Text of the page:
SALT - Monday, 6 Cheshvan 5777 - November 7, 2016

  • Rav David Silverberg

            We read in Parashat Lekh-Lekha of God’s promise to Avraham that he would be receiving great reward, in response to which Avraham complained about the fact that he had not begotten any children, leaving his servant, Eliezer, as his only heir (15:2).  In voicing this complaint, Avraham refers to Eliezer with the term “damesek Eliezer,” which likely means that Eliezer originated from the region of Damesek (Damascus), as Targum Onkelos explains.  The Gemara (Yoma 28b), however, as Rashi cites, offers a Midrashic reading of the term “damesek,” interpreting it as a contraction of the words “doleh u-mashkeh” (literally, “draws and gives to drink”).  This term, according to the Gemara’s reading, refers to Eliezer’s drawing Torah wisdom from his master, Avraham, and then sharing it with others.

            Why is this quality of Eliezer relevant specifically in this context, when Avraham expresses his fear that he would not beget children and Eliezer would inherit his estate?

            Rav Dov Weinberger, in his Shemen Ha-tov, answers by noting that in the Gemara’s description, all the work and action is attributed to Eliezer.  The phrase “doleh u-mashkeh” implies that Eliezer made the effort to “draw” wisdom from Avraham, without requiring much effort and exertion on Avraham’s part.  Possibly, then, this reading of the term “damesek Eliezer” underscores the difference between an heir like Eliezer, and children.  Raising and educating a child entails a great amount of effort, initiative and active involvement on the parents’ part.  The process of child-rearing cannot be described as “doleh u-mashkeh,” as one where the child simply draws knowledge and guidance from the parent.  The parent must work hard to impact upon and educate the child; passivity is not an option.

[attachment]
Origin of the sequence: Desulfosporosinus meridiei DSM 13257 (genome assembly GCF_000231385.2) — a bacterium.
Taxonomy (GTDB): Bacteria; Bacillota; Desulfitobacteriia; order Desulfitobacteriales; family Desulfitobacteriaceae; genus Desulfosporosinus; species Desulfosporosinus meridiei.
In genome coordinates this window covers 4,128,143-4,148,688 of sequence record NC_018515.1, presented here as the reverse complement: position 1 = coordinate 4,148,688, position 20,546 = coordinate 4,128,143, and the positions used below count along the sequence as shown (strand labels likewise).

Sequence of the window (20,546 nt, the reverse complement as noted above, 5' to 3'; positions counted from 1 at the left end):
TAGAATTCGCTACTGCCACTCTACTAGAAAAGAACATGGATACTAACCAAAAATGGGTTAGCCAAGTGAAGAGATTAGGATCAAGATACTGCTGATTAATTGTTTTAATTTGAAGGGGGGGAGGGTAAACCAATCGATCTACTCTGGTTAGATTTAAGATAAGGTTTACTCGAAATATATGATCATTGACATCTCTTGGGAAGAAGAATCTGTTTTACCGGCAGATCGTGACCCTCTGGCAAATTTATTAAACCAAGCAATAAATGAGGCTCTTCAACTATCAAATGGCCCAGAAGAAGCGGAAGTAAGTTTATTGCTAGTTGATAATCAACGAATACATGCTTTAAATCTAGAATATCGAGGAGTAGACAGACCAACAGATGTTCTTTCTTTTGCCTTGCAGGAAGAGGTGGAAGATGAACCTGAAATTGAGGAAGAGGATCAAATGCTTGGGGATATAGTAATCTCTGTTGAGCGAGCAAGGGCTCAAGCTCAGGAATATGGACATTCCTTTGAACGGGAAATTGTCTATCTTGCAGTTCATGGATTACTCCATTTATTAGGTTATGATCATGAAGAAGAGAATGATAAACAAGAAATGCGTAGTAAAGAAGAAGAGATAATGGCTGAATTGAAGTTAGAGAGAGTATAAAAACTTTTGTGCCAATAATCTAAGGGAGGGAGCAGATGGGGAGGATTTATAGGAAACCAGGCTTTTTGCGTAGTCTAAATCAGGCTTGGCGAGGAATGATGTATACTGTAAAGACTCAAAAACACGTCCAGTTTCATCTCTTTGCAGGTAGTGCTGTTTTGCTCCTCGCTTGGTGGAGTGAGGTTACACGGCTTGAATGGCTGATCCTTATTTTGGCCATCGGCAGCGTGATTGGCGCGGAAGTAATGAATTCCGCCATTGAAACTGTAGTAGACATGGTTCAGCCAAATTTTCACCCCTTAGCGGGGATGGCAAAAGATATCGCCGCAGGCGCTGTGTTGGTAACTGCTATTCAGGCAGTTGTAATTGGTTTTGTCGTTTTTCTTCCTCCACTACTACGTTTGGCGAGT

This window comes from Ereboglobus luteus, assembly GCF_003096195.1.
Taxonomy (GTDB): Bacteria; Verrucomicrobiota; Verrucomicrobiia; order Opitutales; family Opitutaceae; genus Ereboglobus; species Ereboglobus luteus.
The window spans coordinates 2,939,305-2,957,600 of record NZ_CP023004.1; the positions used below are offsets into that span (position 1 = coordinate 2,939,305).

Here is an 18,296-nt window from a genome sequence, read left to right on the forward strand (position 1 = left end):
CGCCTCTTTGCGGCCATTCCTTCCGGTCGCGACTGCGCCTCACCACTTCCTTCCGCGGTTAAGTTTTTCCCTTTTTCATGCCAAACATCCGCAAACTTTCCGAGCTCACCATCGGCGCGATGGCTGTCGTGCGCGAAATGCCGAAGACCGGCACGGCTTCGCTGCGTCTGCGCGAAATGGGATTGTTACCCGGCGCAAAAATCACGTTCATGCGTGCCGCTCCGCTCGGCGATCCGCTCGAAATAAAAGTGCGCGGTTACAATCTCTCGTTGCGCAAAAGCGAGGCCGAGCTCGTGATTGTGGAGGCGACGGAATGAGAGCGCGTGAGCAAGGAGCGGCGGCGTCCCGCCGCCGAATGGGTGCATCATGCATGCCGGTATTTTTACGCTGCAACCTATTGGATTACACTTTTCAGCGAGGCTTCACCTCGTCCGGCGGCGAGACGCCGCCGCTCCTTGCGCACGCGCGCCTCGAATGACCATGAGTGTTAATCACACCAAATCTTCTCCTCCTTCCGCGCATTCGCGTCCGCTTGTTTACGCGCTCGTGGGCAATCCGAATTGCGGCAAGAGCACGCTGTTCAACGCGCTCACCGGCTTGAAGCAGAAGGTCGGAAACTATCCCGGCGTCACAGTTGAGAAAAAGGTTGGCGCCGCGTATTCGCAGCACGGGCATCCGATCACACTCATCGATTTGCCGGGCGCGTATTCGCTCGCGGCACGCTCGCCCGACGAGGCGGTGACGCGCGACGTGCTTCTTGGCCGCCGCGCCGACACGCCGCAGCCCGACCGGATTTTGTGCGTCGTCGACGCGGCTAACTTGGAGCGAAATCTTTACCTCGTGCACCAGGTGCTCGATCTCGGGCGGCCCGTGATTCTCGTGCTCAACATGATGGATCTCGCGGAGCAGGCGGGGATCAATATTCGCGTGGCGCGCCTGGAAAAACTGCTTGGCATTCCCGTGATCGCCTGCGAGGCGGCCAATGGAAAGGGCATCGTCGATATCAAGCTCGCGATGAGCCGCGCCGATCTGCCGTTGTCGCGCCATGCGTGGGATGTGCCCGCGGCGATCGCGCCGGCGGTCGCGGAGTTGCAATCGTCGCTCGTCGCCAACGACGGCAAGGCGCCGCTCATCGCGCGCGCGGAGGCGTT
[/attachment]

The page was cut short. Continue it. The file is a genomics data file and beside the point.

This is the difference between teaching Eliezer and raising children, and this is the perspective with which the Gemara wanted us to view Avraham’s complaint.  He was not content with students who were “doleh u-mashkeh,” who eagerly and readily took what he offered, accepted his teachings, followed his example, and then set out to have others do the same.  He desired the great challenge of child-rearing, the awesome responsibility and task of passing on his beliefs, values and teachings to children.  It is specifically because this process is so difficult and daunting that Avraham was so eager to embark upon it, understanding the value of hard work and that significant, long-lasting achievements – such as raising and educating children – are the ones that involve effort and toil, and not those which come easily.